“Super spreader” outbreak traced to choir practice
The act of singing itself may have led to the deaths of two choir members who died of COVID-19 after attending the March 10 practice of the Skagit Valley Chorale near Seattle. Disease trackers in Washington state called the choir practice “a super spreader event” that illustrates how easily the coronavirus can pass, according to a May 12 report by The Associated Press.
“One individual present felt ill, not knowing what they had, and ended up infecting 52 other people,” said Lea Hamner of the Skagit County Public Health Dept. The sick singers’ average age was 69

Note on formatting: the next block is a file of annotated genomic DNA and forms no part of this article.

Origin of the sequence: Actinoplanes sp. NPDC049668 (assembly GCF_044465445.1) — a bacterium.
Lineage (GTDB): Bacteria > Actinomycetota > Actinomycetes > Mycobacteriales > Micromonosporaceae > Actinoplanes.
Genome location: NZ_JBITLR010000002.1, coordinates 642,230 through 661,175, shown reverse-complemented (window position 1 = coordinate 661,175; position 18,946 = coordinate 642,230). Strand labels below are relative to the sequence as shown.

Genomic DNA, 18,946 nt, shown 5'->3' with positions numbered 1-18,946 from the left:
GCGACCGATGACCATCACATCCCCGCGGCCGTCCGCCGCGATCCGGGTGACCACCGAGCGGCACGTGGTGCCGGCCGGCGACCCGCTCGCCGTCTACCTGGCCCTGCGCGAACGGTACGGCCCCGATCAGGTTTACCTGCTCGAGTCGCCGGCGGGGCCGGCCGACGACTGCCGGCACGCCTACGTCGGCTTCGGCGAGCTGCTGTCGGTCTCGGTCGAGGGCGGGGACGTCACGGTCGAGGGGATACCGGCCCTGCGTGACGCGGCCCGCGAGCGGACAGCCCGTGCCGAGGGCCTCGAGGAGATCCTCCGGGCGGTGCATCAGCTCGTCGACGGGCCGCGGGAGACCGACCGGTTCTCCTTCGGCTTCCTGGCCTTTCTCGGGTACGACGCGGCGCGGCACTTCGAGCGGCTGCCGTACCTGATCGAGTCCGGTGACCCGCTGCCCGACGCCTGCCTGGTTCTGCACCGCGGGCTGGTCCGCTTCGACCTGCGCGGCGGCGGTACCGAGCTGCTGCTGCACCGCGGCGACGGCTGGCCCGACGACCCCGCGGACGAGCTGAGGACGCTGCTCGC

The rehearsal was held nearly two weeks before Washington issued its stay-at-home order.
The AP also reported that in Chicago a cluster totaling 16 cases and three deaths were traced to a funeral and a birthday party.
The singers sat in close proximity during the two plus hour rehearsal in Mount Vernon, about 60 miles north of Seattle, according to the report published by the Centers for Disease Control and Prevention.
Some choir members told investigators they snacked on cookies and oranges or helped stack chairs.
The virus could have spread when exhaled droplets landed on those items, but another theory is that a fine mist of virus particles emitted during singing could have contributed. Such emissions can happen with loud talking or, possibly, singing, according to the report
The CDC recommends avoiding large groups, wearing cloth masks in public and staying at least 6 feet apart from others.